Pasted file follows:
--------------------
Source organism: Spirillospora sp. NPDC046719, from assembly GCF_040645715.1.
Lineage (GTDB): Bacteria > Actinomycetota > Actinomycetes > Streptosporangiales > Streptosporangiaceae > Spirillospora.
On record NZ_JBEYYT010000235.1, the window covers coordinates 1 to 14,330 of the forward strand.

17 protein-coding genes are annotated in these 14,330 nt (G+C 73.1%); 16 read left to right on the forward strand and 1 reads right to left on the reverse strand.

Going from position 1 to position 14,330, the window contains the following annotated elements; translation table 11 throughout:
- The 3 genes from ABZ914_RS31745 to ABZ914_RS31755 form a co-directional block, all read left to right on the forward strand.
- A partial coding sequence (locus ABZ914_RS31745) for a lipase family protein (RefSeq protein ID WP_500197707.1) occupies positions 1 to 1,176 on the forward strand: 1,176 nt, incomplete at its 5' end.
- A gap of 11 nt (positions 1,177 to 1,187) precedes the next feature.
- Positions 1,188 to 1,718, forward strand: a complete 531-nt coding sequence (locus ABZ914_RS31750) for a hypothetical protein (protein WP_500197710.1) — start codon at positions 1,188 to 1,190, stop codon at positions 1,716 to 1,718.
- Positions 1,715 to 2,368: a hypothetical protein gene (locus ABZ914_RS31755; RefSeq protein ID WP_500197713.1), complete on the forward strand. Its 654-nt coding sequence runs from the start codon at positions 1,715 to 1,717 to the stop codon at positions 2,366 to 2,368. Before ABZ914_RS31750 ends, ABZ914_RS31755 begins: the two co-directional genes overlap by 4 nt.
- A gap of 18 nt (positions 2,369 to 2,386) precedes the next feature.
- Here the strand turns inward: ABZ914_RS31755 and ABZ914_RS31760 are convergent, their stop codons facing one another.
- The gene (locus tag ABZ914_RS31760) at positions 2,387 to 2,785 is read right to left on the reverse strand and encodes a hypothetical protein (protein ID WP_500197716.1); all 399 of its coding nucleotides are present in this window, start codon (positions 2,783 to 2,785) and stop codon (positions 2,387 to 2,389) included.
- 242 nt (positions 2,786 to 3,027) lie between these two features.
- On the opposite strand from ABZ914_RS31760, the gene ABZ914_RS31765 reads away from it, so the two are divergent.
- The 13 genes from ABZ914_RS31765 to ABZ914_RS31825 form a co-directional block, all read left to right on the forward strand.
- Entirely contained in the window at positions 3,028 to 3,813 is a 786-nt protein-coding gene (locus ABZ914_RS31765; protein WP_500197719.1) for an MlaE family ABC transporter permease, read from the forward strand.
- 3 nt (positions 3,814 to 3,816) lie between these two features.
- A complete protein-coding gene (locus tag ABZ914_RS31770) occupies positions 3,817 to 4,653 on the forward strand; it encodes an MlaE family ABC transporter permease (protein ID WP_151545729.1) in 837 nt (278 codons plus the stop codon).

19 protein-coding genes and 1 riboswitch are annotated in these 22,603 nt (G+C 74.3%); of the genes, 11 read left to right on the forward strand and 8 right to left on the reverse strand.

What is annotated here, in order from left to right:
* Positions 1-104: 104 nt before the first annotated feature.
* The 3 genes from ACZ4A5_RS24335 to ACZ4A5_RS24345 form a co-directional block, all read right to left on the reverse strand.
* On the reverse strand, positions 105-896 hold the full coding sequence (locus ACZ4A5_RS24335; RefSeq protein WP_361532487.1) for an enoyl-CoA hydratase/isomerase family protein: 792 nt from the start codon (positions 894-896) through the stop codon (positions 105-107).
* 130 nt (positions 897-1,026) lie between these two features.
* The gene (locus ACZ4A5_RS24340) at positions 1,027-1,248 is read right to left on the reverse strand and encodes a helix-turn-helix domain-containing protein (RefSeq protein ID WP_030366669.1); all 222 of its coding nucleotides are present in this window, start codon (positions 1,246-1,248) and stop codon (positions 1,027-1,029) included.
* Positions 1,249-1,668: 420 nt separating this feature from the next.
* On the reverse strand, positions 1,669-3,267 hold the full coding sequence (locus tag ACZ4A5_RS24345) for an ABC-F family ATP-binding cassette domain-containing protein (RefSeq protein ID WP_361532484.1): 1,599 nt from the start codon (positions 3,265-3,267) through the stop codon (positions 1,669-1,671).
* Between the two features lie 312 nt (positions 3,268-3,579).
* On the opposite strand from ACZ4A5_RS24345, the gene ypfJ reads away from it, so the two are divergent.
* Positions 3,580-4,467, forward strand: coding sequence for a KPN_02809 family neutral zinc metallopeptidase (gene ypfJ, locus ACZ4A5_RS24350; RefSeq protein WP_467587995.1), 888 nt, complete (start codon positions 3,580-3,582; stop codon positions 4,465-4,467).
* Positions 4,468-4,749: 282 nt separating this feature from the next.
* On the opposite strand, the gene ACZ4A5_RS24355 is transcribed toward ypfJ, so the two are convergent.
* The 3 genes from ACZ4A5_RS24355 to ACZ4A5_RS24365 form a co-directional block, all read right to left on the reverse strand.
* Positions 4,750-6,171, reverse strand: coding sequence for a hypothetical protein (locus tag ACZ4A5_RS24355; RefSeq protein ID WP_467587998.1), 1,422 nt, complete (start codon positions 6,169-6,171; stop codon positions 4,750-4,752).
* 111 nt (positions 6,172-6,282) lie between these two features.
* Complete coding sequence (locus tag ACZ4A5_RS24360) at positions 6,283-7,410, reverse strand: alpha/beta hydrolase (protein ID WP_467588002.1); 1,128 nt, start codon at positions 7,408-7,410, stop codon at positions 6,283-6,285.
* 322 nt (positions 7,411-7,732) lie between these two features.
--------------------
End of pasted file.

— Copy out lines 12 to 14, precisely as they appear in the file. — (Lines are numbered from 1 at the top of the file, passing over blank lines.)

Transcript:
- Here the strand turns inward: ABZ914_RS31755 and ABZ914_RS31760 are convergent, their stop codons facing one another.
- The gene (locus tag ABZ914_RS31760) at positions 2,387 to 2,785 is read right to left on the reverse strand and encodes a hypothetical protein (protein ID WP_500197716.1); all 399 of its coding nucleotides are present in this window, start codon (positions 2,783 to 2,785) and stop codon (positions 2,387 to 2,389) included.
- 242 nt (positions 2,786 to 3,027) lie between these two features.